if Norway/Sweden/France etc are sufficiently involved in an operation to be prepared to risk a $100M C-130 on a parachute drop, why would they then place the job in the hands of a state that has no experience of such operations, and a significant degree of political unreliability?

    would it not be easier to use its own troops, being sure of their competancy, being sure that they aren't going to turn around and say 'sorry, i know we're on the aircraft and we're all ready to go, but the UN has changed its mind/SF have found this place on the map'?

    really?

    In reality, it's not feasible at all. It wouldn't happen.

    However, because the DF has up to this stage anyway, gotten away with piggybacking and using other countries capabilities to cover our own shortcomings, the DF will continue to have the mentality that we can do so.

    Until we're part of a mission where a country says "**** off and do it yourself" nothing will change. We're just too cheap, successive Governments merely pay lip service to the DF and quite frankly, nobody is dying Overseas so nothing will change.

    It's ****e, it's wrong but it's ever so Irish.


  • Closed Accounts Posts: 3,195 ✭✭✭goldie fish


    Poccington wrote: »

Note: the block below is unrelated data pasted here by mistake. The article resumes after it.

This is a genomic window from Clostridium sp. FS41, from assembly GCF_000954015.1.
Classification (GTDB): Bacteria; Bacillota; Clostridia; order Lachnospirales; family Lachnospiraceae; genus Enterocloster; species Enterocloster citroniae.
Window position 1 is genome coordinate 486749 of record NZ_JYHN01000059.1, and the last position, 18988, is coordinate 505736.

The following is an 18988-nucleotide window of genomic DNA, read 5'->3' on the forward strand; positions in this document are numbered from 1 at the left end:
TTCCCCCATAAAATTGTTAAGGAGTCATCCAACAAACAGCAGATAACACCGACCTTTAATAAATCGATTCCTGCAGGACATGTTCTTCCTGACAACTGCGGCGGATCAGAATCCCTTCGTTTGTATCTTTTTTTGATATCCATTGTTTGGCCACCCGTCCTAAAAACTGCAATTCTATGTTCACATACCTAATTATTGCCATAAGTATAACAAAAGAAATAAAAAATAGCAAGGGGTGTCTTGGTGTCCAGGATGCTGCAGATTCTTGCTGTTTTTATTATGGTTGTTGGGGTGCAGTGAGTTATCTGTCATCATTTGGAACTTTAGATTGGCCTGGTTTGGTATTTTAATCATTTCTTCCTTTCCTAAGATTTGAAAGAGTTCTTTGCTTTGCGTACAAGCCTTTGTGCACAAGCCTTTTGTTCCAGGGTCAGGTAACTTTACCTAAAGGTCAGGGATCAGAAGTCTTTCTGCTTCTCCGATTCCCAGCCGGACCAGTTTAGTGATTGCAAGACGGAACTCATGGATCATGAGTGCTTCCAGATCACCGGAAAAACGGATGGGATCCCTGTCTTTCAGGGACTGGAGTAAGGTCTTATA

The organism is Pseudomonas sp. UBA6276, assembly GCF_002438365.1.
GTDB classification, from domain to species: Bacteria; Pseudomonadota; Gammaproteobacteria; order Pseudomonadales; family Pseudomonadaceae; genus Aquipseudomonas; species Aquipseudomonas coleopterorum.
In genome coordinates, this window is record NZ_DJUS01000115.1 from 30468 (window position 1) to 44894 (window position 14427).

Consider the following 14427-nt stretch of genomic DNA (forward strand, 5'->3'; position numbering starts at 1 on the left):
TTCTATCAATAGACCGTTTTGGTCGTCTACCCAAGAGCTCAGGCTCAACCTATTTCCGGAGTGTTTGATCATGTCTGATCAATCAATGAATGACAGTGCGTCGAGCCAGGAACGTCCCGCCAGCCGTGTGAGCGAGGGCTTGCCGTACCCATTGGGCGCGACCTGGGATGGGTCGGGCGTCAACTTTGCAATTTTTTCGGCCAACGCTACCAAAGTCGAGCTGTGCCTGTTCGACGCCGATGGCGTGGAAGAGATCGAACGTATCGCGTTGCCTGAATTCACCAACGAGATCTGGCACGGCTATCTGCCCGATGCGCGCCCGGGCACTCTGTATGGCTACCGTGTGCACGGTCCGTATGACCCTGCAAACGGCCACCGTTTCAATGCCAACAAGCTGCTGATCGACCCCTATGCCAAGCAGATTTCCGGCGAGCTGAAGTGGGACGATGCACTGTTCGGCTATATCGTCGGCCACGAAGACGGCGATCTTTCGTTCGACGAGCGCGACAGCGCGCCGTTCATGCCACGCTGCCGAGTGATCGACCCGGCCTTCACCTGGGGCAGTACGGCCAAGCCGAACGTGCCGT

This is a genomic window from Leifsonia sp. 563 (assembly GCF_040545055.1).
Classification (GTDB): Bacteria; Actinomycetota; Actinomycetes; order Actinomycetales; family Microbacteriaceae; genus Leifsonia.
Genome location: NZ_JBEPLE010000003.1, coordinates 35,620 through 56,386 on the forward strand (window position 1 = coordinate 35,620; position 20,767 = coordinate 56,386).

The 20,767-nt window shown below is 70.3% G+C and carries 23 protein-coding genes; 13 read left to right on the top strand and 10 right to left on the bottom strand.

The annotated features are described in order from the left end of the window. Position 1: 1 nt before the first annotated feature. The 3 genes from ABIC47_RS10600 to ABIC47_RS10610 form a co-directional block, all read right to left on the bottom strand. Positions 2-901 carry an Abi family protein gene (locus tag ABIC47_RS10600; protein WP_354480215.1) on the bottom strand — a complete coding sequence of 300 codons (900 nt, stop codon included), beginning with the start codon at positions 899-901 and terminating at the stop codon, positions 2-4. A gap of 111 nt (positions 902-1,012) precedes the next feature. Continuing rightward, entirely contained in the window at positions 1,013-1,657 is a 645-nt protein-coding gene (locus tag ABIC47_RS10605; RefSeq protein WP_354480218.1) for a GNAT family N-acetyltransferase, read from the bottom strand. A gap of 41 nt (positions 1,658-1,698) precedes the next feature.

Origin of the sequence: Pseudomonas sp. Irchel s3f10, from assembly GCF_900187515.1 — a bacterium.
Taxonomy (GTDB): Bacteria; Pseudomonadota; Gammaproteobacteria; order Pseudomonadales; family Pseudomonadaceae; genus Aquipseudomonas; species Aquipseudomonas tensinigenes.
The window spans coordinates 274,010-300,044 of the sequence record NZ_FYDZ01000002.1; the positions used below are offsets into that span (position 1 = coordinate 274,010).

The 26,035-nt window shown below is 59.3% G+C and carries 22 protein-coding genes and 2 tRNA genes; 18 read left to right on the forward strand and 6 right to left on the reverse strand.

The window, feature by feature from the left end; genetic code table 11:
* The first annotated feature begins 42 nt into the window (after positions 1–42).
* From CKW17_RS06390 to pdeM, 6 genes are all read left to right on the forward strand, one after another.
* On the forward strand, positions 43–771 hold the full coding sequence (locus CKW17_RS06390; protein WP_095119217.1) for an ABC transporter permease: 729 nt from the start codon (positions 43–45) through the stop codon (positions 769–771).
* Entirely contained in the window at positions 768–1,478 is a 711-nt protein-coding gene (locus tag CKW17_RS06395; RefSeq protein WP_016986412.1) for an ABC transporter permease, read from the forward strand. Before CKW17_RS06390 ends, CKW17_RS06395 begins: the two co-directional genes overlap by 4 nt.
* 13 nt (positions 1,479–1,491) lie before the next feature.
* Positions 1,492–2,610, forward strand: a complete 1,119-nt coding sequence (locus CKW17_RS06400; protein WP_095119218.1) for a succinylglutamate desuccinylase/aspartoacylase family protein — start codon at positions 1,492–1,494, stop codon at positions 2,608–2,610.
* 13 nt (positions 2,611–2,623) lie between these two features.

In reality, it's not feasible at all. It wouldn't happen.

    However, because the DF has up to this stage anyway, gotten away with piggybacking and using other countries capabilities to cover our own shortcomings, the DF will continue to have the mentality that we can do so.

    Until we're part of a mission where a country says "**** off and do it yourself" nothing will change. We're just too cheap, successive Governments merely pay lip service to the DF and quite frankly, nobody is dying Overseas so nothing will change.

    It's ****e, it's wrong but it's ever so Irish.

    Chad.
    Leased Ukranian helicopters?
    Remember?

    Nothing, I think Was learnt from the experience.


  • Advertisement
  • Registered Users Posts: 2,979 ✭✭✭Stovepipe


    With regard to the Mi-8s, it wasn't the helicopters fault. Someone changed the rules and decided that perfectly usable helicopters were suddenly unusable, without bothering to tell the poor eejit tasked with hiring them, so he and the DF got egg on face because of bureaucrats. At least, Chad and Liberia allowed the DF to engage in and learn genuine mobile operations, instead of being confined to tiny outposts in a tiny AO. It reinforced the need for organic helicopter assets and their utility in a country with no metalled roads.

    regards
    Stovepipe


Advertisement